Thursday, September 28, 2017
The most austere holiday of the Jewish year begins Friday and will culminate Saturday evening with a blast from a ram’s horn.
Yom Kippur, the Jewish Day of Atonement, marks the end of a 10-day period of reflection and repentance beginning after Rosh Hashana, the Jewish New Year’s, based on the lunar calendar.
The holiday is traditionally observed with a daylong fast, beginning just before sunset Friday and lasting until sundown the next day.
Yom Kippur is often biblically correlated to the day of Moses’ final descent from Mount Sinai with the Ten Commandments.
Rabbi Joseph Schonberger of Temple El-Emeth in Liberty said the 25-hour fast emphasizes the intended purpose of the holiday.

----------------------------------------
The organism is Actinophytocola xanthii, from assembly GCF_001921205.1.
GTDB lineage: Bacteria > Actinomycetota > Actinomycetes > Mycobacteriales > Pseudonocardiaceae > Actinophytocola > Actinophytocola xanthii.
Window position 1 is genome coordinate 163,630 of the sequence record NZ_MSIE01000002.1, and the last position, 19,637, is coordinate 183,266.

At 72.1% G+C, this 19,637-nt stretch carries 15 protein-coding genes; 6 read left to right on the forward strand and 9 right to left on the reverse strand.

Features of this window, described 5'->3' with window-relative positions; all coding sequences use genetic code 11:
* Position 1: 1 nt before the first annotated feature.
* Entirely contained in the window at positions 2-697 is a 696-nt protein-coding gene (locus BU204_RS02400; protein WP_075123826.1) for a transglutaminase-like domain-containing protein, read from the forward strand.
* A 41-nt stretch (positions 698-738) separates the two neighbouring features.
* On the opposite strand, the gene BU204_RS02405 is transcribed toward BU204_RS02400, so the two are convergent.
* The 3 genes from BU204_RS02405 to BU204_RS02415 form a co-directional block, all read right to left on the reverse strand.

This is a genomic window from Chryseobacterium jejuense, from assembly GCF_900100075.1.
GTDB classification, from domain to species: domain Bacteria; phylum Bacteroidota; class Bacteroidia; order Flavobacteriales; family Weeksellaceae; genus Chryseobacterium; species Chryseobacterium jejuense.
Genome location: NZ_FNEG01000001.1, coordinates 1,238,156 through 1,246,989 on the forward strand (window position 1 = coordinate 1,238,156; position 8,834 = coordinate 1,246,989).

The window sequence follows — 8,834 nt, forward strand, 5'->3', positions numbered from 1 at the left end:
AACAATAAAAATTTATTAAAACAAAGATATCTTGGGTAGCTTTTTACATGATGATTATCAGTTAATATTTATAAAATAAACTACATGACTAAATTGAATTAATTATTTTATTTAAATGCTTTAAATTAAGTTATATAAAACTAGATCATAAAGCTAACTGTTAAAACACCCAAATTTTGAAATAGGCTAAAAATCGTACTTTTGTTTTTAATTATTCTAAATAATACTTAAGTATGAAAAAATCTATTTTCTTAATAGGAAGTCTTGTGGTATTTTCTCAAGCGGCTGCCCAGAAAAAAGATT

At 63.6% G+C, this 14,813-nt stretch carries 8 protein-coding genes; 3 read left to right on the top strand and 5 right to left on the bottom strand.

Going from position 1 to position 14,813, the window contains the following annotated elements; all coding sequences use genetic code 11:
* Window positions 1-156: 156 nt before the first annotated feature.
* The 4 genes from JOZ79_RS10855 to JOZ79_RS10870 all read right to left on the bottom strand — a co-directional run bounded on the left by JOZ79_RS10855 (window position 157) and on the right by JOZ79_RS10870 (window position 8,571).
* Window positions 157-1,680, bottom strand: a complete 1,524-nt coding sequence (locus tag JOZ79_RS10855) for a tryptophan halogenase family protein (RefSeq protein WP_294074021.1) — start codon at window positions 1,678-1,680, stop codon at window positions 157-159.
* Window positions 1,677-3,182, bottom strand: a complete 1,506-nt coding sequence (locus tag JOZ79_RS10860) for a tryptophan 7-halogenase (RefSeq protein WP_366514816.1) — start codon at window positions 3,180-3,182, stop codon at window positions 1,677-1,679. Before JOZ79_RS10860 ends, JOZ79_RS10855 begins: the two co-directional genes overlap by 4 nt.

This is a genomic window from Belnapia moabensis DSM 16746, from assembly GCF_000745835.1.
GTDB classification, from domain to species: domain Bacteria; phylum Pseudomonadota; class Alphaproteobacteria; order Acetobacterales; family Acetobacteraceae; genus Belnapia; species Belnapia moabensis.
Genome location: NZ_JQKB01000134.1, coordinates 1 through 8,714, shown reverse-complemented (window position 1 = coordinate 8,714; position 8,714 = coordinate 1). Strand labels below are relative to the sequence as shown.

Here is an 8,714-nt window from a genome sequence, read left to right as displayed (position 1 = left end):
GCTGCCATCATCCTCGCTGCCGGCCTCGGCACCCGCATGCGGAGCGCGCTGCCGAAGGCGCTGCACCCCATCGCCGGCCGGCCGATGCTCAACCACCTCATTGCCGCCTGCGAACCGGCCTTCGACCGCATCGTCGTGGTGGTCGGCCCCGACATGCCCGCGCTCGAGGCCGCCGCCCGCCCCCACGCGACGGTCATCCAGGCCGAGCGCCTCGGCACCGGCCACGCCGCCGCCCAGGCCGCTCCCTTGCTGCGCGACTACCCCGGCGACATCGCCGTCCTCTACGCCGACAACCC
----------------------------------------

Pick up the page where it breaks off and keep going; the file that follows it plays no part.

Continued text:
“The fast allows us to focus on making Yom Kippur a spiritual day,” he said. “It’s a full fast. No food or drink is allowed, unless someone physically can’t do the fast healthily. It helps us build discipline in our lives.”
Observance of Yom Kippur begins and ends with services at Jewish temples — with a period for sleep in between the services — and includes spiritual lessons, prayer, a prepared meal to break the fast and the blowing of the shofar, a ram’s horn used in Jewish ceremonies.
Read more about the observance in Friday's Vindicator or on VJindy.com.